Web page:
Professor Robert West

Robert West is Professor of Health Psychology and Director of Tobacco Studies at the Cancer Research UK Health Behaviour Research Centre, University College London, UK. Professor West is also co-director of the National Centre for Smoking Cessation and Training and is Editor-in-Chief of the journal Addiction. He is co-author of the English National Smoking Cessation Guidelines that provided the blueprint for the UK-wide network of stop-smoking services that are now an established part of the UK National Health Service. His research includes evaluations of methods of helping smokers to stop and population surveys of smoking and smoking cessation patterns.

The medical model of nicotine dependence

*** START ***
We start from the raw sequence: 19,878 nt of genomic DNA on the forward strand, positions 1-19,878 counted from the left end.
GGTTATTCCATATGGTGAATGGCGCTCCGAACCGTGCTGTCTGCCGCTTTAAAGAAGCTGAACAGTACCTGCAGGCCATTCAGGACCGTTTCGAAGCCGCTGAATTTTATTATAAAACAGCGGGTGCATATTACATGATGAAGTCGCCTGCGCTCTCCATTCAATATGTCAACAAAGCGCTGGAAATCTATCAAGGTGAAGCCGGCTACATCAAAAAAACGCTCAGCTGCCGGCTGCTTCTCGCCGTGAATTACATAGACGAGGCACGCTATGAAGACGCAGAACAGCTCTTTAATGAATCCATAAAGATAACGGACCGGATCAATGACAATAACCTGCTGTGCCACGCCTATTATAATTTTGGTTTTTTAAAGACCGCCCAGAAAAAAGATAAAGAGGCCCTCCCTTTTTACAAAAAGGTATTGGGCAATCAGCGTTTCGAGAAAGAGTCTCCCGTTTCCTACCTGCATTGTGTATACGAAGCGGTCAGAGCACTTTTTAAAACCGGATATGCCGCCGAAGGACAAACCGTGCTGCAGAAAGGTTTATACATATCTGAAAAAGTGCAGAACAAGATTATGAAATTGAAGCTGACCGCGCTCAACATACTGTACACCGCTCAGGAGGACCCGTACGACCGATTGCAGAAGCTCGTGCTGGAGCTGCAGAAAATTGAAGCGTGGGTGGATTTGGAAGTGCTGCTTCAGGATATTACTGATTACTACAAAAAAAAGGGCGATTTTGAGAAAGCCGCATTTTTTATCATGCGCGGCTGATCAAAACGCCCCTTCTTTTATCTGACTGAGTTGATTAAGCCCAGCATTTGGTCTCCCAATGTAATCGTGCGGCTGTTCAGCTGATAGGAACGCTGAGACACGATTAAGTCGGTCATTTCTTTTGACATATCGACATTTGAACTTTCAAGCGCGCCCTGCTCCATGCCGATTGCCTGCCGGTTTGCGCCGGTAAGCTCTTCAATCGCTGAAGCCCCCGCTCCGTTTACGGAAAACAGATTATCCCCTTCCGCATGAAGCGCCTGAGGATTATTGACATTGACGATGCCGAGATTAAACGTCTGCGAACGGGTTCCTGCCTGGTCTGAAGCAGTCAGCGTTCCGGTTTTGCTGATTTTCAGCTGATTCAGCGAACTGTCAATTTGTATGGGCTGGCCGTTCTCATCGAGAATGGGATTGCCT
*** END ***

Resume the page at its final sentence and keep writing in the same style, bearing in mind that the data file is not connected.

Nicotine dependence is currently regarded as a psychiatric disorder in which the sufferer has lost control over his or her nicotine intake (usually from cigarettes). While some may question this ‘medical model’, its acceptance has conferred important benefits. Regarding ti as a medical problem has made sufferers eligible to receive effective help from the health service. It has led to the development of pharmaceutical products that significantly improve their chances of stopping. It has also strengthened the hand of smokers seeking redress from tobacco companies. However, the medical model may also have undesirable effects. It may unreasonably restrict the range of professionals considered to be eligible to help smokers; it may lead to application of diagnostic principles that are not well suited to identifying smokers who may benefit from help; and, simplistically applied, it may discourage large scale interventions which assume a measure of voluntary control over the behaviour. This paper analyses how it is possible to derive the greatest benefit out of the medical model as it applies to nicotine dependence.